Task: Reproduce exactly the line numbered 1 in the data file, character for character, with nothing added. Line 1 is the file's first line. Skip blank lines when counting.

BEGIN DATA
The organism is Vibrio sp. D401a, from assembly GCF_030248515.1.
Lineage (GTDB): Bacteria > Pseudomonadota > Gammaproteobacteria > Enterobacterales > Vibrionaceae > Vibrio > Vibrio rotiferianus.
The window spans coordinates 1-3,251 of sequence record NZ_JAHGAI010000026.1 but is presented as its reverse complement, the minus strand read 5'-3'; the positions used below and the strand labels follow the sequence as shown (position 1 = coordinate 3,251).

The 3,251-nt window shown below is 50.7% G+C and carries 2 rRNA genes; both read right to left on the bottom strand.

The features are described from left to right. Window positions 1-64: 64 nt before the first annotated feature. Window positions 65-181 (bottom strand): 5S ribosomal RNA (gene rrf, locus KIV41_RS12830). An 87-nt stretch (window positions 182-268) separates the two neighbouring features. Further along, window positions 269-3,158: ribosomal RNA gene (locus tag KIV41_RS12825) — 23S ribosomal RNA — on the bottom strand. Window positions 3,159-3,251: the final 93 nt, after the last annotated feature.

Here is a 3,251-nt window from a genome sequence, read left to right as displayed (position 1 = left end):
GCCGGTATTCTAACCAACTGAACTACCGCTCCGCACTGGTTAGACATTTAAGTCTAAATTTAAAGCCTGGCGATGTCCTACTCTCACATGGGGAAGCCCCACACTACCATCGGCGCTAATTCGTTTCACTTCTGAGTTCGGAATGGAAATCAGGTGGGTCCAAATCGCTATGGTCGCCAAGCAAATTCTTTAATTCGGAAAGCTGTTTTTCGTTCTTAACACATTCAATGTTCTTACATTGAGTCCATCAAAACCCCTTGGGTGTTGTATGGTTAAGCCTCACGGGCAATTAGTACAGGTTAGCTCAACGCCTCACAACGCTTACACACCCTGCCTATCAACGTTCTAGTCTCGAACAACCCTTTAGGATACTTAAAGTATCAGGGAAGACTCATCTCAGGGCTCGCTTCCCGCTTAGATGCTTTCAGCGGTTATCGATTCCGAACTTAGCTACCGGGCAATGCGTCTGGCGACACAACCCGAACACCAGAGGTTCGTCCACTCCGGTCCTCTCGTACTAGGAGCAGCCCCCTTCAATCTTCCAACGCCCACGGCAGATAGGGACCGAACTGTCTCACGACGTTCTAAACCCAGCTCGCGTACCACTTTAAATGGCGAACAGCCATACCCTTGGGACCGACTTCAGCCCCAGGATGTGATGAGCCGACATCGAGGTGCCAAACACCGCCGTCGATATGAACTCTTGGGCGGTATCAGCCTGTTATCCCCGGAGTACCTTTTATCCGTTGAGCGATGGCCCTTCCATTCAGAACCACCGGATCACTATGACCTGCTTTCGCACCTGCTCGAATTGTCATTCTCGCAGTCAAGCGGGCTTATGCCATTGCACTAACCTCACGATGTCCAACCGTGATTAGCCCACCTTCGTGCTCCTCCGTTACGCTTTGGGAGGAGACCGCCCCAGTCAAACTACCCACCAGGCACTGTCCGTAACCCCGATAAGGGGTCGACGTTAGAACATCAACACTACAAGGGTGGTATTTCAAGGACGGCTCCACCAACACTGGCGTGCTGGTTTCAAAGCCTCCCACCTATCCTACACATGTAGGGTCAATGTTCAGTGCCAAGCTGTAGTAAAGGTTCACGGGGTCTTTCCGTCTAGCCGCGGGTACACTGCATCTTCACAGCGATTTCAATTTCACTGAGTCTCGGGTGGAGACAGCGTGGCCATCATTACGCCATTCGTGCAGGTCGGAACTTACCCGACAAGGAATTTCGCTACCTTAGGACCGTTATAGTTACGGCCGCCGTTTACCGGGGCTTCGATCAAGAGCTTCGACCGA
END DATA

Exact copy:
The organism is Vibrio sp. D401a, from assembly GCF_030248515.1.